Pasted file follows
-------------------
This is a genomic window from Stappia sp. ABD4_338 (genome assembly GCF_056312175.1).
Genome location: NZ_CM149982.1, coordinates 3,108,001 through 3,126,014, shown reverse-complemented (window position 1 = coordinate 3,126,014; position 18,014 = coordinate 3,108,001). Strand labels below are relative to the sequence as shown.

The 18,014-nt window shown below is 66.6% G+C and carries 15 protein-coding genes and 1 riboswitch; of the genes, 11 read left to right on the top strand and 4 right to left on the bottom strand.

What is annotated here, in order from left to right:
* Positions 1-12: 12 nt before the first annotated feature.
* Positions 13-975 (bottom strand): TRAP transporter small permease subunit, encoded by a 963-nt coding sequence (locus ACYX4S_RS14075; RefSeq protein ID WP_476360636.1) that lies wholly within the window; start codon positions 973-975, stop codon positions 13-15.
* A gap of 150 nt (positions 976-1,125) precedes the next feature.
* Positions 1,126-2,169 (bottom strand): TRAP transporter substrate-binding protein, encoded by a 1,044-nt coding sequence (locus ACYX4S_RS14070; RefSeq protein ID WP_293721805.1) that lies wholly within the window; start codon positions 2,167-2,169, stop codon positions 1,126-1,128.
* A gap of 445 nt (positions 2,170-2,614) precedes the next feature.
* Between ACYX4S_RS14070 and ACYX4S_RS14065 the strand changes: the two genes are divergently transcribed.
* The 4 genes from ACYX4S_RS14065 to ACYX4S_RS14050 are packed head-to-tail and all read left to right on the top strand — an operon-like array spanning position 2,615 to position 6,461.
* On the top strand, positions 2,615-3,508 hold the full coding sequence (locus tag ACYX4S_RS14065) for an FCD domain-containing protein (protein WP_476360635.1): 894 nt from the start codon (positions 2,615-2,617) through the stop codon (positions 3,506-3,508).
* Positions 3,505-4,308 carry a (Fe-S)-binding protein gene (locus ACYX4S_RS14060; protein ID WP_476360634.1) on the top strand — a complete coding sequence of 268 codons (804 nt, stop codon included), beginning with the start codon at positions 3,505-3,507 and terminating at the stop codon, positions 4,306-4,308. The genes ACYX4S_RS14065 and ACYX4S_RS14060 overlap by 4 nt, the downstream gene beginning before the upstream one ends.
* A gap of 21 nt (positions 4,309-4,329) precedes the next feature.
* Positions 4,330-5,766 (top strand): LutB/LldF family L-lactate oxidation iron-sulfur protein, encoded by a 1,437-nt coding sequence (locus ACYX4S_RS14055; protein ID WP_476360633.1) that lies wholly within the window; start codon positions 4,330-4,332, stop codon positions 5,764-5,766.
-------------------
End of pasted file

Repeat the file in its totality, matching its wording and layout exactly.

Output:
This is a genomic window from Stappia sp. ABD4_338 (genome assembly GCF_056312175.1).
Genome location: NZ_CM149982.1, coordinates 3,108,001 through 3,126,014, shown reverse-complemented (window position 1 = coordinate 3,126,014; position 18,014 = coordinate 3,108,001). Strand labels below are relative to the sequence as shown.

The 18,014-nt window shown below is 66.6% G+C and carries 15 protein-coding genes and 1 riboswitch; of the genes, 11 read left to right on the top strand and 4 right to left on the bottom strand.

What is annotated here, in order from left to right:
* Positions 1-12: 12 nt before the first annotated feature.
* Positions 13-975 (bottom strand): TRAP transporter small permease subunit, encoded by a 963-nt coding sequence (locus ACYX4S_RS14075; RefSeq protein ID WP_476360636.1) that lies wholly within the window; start codon positions 973-975, stop codon positions 13-15.
* A gap of 150 nt (positions 976-1,125) precedes the next feature.
* Positions 1,126-2,169 (bottom strand): TRAP transporter substrate-binding protein, encoded by a 1,044-nt coding sequence (locus ACYX4S_RS14070; RefSeq protein ID WP_293721805.1) that lies wholly within the window; start codon positions 2,167-2,169, stop codon positions 1,126-1,128.
* A gap of 445 nt (positions 2,170-2,614) precedes the next feature.
* Between ACYX4S_RS14070 and ACYX4S_RS14065 the strand changes: the two genes are divergently transcribed.
* The 4 genes from ACYX4S_RS14065 to ACYX4S_RS14050 are packed head-to-tail and all read left to right on the top strand — an operon-like array spanning position 2,615 to position 6,461.
* On the top strand, positions 2,615-3,508 hold the full coding sequence (locus tag ACYX4S_RS14065) for an FCD domain-containing protein (protein WP_476360635.1): 894 nt from the start codon (positions 2,615-2,617) through the stop codon (positions 3,506-3,508).
* Positions 3,505-4,308 carry a (Fe-S)-binding protein gene (locus ACYX4S_RS14060; protein ID WP_476360634.1) on the top strand — a complete coding sequence of 268 codons (804 nt, stop codon included), beginning with the start codon at positions 3,505-3,507 and terminating at the stop codon, positions 4,306-4,308. The genes ACYX4S_RS14065 and ACYX4S_RS14060 overlap by 4 nt, the downstream gene beginning before the upstream one ends.
* A gap of 21 nt (positions 4,309-4,329) precedes the next feature.
* Positions 4,330-5,766 (top strand): LutB/LldF family L-lactate oxidation iron-sulfur protein, encoded by a 1,437-nt coding sequence (locus ACYX4S_RS14055; protein ID WP_476360633.1) that lies wholly within the window; start codon positions 4,330-4,332, stop codon positions 5,764-5,766.